Queue Management Blog

<< Queue Management Blog

Queue Management and Self Service: Sweating the Asset

Posted by Paul Fulton on Sep 10, 2013 7:10:00 PM

Download the PDF Version of this blog so you can share or read it later.

Customer self-service is not new. Most large retailers now offer self-service options, with some even providing “scan-as-you-shop” mobile apps.

But maximizing the full potential of a self-service checkout can be a challenge. It requires a cohesive strategy across the front end and an understanding of store traffic.

Setting service metrics is a popular way for retailers to establish and measure targets for self-service usage, but it doesn’t factor in customer experience – a critical part of the equation.

Irisys’ Queue Management Solution provides the tools and intelligence to manage and maximize both self-service and mainbank checkouts. Non-intrusive infrared sensors at store entrances and above checkout lanes accurately and discreetly capture analytics to quantify how many customers are in a store – and in a queue – at any given time.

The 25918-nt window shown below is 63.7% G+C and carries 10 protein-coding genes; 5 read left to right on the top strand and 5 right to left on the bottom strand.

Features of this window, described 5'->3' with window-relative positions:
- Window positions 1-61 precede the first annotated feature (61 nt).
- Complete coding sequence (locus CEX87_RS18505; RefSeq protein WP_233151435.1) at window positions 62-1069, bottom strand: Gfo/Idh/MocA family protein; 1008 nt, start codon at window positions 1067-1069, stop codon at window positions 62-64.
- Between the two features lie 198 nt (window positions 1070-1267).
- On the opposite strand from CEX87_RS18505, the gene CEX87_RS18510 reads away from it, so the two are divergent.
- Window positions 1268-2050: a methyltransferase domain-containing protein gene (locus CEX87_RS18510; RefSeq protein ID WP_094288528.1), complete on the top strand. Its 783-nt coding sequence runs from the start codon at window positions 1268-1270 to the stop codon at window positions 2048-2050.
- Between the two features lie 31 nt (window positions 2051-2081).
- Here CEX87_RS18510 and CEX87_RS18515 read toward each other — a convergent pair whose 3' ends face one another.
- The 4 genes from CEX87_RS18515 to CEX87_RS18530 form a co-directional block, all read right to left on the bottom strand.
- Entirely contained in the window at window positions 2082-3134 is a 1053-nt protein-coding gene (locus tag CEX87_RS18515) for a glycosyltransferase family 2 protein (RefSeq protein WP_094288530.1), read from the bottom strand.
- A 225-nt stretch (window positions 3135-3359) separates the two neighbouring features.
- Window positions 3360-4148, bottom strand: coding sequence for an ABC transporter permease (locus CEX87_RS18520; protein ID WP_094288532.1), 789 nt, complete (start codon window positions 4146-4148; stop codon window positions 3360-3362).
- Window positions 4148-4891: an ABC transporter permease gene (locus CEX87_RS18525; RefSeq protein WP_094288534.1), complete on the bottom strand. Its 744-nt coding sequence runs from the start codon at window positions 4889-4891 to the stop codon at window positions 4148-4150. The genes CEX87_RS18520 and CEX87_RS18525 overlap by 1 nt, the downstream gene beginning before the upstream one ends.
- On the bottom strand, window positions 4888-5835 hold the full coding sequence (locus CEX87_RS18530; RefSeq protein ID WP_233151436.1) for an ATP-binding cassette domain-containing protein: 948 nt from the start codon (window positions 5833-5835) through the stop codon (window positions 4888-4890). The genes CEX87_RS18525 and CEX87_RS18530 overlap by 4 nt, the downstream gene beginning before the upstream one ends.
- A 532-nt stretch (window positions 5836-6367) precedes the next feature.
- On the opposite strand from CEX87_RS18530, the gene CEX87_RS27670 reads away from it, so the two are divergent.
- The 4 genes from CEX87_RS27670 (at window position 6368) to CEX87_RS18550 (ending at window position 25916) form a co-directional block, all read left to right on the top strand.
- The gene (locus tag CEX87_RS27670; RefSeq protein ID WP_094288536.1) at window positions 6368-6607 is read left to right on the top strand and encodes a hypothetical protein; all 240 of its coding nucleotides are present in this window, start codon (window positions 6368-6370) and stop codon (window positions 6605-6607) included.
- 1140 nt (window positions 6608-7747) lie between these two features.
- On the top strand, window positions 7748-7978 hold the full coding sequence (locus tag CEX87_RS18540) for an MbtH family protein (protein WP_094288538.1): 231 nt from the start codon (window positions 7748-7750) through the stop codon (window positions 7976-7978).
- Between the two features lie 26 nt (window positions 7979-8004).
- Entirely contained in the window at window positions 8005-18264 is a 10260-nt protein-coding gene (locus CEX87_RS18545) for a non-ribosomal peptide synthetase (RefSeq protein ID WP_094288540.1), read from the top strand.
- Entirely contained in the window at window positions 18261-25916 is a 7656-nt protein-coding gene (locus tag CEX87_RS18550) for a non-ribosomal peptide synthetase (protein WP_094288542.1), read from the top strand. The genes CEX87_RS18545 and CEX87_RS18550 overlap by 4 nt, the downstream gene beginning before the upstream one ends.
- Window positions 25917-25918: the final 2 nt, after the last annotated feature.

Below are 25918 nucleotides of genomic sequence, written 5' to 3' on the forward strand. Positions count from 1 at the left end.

The intelligent system also predicts how many checkout lanes should be open in 15 and 30 minutes to deliver a fast checkout for customers.

Irisys’ Queue Management technology powers Kroger QueVision, which has reduced Kroger’s customer checkout from an average of four minutes to less than 30 seconds.

Kroger’s fast checkout and QueVision has been featured in The Wall Street Journal and USA Today – and the Los Angeles Times recently featured Ralph’s (owned by Kroger) success with Irisys Queue Management technology.

The data the system delivers also helps front end managers drive customers to self-service lanes – and maximize their capacity. Retailers can also implement additional tactics to further maximize self-checkout usage, including:

  • Place self-service checkouts in similar locations at every store – a repeat shopper who seeks out self-service will know where to go regardless of the store he/she is in;
  • Keep self-service checkouts away from “10 items or fewer” lanes or express checkouts, which reduces their overall use; and
  • Place self-service checkouts near convenience items – because self-service checkout is designed for the basket shopper.

The quality and type of person managing self-service checkout also has a big influence on overall performance – customers who may not normally use self service may be drawn to a friendly, engaging associate.

Customers who see short checkout lines and self-service queues will spend more time shopping – which means higher revenue and longer-term loyalty from your customers.

New call-to-action

Recent Posts

New call-to-action